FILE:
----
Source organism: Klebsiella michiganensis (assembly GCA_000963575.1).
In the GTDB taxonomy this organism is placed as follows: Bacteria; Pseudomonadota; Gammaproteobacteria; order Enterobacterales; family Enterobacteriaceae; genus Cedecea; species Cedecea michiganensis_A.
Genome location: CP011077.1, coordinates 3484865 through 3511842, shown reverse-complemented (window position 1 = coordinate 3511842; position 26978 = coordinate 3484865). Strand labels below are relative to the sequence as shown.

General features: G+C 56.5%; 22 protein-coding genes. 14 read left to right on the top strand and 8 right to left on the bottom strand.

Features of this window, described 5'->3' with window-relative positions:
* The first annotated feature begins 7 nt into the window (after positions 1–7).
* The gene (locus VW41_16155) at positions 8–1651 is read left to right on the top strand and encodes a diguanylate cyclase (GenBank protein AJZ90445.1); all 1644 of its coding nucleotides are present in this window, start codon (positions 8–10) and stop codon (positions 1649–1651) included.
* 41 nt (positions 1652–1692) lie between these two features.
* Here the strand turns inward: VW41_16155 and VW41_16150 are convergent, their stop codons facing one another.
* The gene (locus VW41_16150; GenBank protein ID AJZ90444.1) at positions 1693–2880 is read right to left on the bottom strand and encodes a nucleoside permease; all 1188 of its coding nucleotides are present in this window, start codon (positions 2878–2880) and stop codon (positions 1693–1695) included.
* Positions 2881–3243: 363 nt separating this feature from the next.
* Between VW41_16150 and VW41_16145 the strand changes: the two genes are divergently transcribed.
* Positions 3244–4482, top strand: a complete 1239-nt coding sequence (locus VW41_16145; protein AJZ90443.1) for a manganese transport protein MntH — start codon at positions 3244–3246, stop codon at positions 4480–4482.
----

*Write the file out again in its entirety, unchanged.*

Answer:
Source organism: Klebsiella michiganensis (assembly GCA_000963575.1).
In the GTDB taxonomy this organism is placed as follows: Bacteria; Pseudomonadota; Gammaproteobacteria; order Enterobacterales; family Enterobacteriaceae; genus Cedecea; species Cedecea michiganensis_A.
Genome location: CP011077.1, coordinates 3484865 through 3511842, shown reverse-complemented (window position 1 = coordinate 3511842; position 26978 = coordinate 3484865). Strand labels below are relative to the sequence as shown.

General features: G+C 56.5%; 22 protein-coding genes. 14 read left to right on the top strand and 8 right to left on the bottom strand.

Features of this window, described 5'->3' with window-relative positions:
* The first annotated feature begins 7 nt into the window (after positions 1–7).
* The gene (locus VW41_16155) at positions 8–1651 is read left to right on the top strand and encodes a diguanylate cyclase (GenBank protein AJZ90445.1); all 1644 of its coding nucleotides are present in this window, start codon (positions 8–10) and stop codon (positions 1649–1651) included.
* 41 nt (positions 1652–1692) lie between these two features.
* Here the strand turns inward: VW41_16155 and VW41_16150 are convergent, their stop codons facing one another.
* The gene (locus VW41_16150; GenBank protein ID AJZ90444.1) at positions 1693–2880 is read right to left on the bottom strand and encodes a nucleoside permease; all 1188 of its coding nucleotides are present in this window, start codon (positions 2878–2880) and stop codon (positions 1693–1695) included.
* Positions 2881–3243: 363 nt separating this feature from the next.
* Between VW41_16150 and VW41_16145 the strand changes: the two genes are divergently transcribed.
* Positions 3244–4482, top strand: a complete 1239-nt coding sequence (locus VW41_16145; protein AJZ90443.1) for a manganese transport protein MntH — start codon at positions 3244–3246, stop codon at positions 4480–4482.